No, it shouldn't be a surprise. Nor should we think it's a bad thing. A winnowing of weeds isn't a bad thing. Read the description of the last days in 2 Tim 3:1-7 and realize that Paul describes many churches today. Being in "the last days" is a good thing. When you read John's declaration that the antichrists of the world come out from us (1 John 2:18-20), this shouldn't be a surprise. Indeed, John says, "They went out, so that it would be shown that they all are not of us." It's a good thing.

Rest assured, fellow believers. God is still on His throne. He still builds His Church. It was our Savior who said of His sheep, "No one will snatch them out of My hand." (John 10:28) Just don't be surprised at the ordeal (1 Peter 4:12-13). Instead, aim to "Suffer hardship with me, as a good soldier of Christ Jesus." (2 Tim 2:3) In times that look dark and dismal there is no better place to be than in the hand of the Sovereign God.

Tuesday, May 12, 2015

Christianese

You know Christianese, don't you? Yes, that's the language we speak as Christians. It has its own terminology that we understand. There are humorous parts and some serious parts. We'll toss around "atonement" and "backsliding", "antichrist" and "propitiation", the "Rapture" and "Shekinah glory" like nobody's business. Because we speak the language.

You also know me. I'm concerned about words. More importantly, I'm concerned about communication. So, it would be obvious, I think, that we should avoid using this nearly foreign language among those who don't speak it. But we do. "Are you saved?" is supposed to be a meaningful question to people who don't even know that they're not. Just an example.

More of a problem, though, is our own lackluster understanding of our own terminology. Here, a prime example. We all know what I meant by that question. "Are you saved?" Because we know that "saved" is a reference to "saved from the wrath of God" or something pretty near to it. It is, after all, biblical (e.g., Eph 2:8-9). So when we talk and read about "salvation", we know what we're talking about. And there would be times we'd be wrong. In Paul's first letter to Timothy, he speaks of the salvation of women. "But women will be saved through the bearing of children if they continue in faith and love and sanctity with self-restraint." (1 Tim 2:15) You see, men are saved by faith, but women are saved by having babies. Oh, didn't know that? That's because it's not true. We know "There is salvation in no one else; for there is no other name under heaven that has been given among men by which we must be saved." (Acts 4:12) We know that Jesus said, "No one comes to the Father but through Me." (John 14:6) The Bible is clear that "by grace you have been saved through faith" (Eph 2:8). No equivocation. So, what is Paul talking about? Well, he's simply using the word "saved" in a sense it can be used. It can refer to "saved from wrath" or it can refer to "saved from enemies" (2 Sam 22:4) or it can refer to simply being preserved (Jer 33:16). And, of course, in this text a suitable translation would be "preserved", will have an inheritance, a legacy, a remembrance. Not a difficulty ... as long as you're not stuck in Christianese.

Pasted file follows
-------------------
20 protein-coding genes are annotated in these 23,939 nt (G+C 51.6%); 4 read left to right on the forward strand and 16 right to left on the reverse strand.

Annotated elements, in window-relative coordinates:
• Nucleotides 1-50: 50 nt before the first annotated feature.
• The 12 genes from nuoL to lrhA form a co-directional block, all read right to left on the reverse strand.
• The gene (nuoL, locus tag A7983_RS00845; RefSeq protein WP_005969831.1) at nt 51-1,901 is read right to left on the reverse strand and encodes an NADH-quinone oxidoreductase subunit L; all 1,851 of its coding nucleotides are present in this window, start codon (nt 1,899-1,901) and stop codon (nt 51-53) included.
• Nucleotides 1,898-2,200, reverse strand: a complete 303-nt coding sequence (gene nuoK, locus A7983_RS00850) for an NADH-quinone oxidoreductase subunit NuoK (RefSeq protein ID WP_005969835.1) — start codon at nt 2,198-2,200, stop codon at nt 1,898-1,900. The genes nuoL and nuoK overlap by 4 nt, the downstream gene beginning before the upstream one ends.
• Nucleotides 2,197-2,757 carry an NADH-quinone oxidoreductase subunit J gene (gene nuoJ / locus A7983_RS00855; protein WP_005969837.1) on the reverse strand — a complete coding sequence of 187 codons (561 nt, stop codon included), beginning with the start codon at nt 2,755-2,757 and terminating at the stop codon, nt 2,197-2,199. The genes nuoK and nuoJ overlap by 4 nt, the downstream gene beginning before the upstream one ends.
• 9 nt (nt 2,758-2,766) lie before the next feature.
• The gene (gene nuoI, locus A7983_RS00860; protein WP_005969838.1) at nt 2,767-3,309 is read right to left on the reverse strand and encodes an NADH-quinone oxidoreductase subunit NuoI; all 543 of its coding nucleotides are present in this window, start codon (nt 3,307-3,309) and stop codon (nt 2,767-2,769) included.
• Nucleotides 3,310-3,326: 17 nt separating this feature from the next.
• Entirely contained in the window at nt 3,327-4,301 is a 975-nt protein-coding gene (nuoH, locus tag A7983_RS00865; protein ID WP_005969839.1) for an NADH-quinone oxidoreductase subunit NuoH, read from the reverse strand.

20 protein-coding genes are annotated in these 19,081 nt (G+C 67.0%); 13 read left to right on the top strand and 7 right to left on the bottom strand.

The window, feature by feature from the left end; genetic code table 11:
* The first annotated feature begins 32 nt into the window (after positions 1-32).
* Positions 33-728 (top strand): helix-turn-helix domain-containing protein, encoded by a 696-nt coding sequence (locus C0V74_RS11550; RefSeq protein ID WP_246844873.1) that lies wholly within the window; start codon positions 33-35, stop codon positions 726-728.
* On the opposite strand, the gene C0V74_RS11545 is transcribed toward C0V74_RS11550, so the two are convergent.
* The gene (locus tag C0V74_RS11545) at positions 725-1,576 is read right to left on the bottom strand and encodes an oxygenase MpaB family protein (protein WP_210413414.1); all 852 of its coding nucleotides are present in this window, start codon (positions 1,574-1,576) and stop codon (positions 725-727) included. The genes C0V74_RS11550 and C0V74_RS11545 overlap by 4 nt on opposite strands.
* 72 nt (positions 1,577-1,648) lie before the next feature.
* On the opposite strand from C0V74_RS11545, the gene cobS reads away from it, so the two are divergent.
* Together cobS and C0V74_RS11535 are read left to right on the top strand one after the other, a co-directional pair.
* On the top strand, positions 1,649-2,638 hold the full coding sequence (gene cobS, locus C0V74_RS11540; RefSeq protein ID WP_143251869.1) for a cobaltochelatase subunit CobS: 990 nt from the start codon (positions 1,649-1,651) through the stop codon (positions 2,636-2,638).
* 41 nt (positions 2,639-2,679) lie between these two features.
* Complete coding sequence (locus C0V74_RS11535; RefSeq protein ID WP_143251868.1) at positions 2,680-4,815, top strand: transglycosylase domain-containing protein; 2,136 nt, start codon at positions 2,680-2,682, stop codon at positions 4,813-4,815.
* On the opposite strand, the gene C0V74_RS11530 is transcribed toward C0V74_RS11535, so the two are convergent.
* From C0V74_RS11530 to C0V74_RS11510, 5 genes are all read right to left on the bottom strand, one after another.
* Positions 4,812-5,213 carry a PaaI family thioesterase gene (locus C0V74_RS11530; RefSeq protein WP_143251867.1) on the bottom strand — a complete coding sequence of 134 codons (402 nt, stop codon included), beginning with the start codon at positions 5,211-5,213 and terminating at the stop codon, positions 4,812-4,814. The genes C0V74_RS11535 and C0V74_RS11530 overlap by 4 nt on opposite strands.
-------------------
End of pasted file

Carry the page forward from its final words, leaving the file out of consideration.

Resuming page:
Another would be "justified". We know that one, too. It means "declared right by God". We know that "by the works of the Law no flesh will be justified in His sight" (Rom 3:20), but we are "justified as a gift by His grace through the redemption which is in Christ Jesus" (Rom 3:24). We glory in the idea that "a man is justified by faith apart from works of the Law." (Rom 3:28) Paul makes a point that Abraham was not justified by works (Rom 4:2), but by faith. We know the term. We're aware of the stark break between works and justification. We get it. And then we come across this little gem.
You see that a man is justified by works and not by faith alone. (James 2:24)
Hey, now, hang on! Didn't we just agree that we are justified by faith apart from works? Doesn't Paul beat that horse to death? What's going on here? Reasonable question.

Remember ... context, context, context. James is not writing about salvation in his epistle. The context of this particular quote is in regards to the evidence of faith. "Faith, if it has no works, is dead, being by itself." (James 2:17) The question is not "How do we arrive at salvation?" The question is "What does living faith look like?" Here, then, James uses another standard usage for "justified". And it's not "declared right by God." It's more like when Jesus used the term in Luke. "Wisdom is justified by all her children." (Luke 7:35) No, wisdom is not declared right by God. Wisdom is demonstrated to be right by "her children", the results of wisdom. In this case as in the case of James 2, "justified" doesn't refer to "declared right by God", but simply "demonstrated to be right". Not a difficulty ... as long as you're not stuck in Christianese.

Christianese is a handy shortcut for many intra-Christian conversations. We know our terms. We understand each other. It's fine. We just need to be careful that 1) we actually know the term we're using, 2) we're using it correctly, and 3) the other person knows all that, too. Because the primary concern is communication. Perhaps we should try to be "an example in speech, in conduct, in love, in faith, in purity." (1 Tim 4:12) A worthy goal.

Monday, May 11, 2015

"Go, therefore, and ..."

We all know the Great Commission, right? Go and preach the Gospel. Well, no, not quite. Although that might be the answer you will hear ... or even think. No, Jesus said something a little different.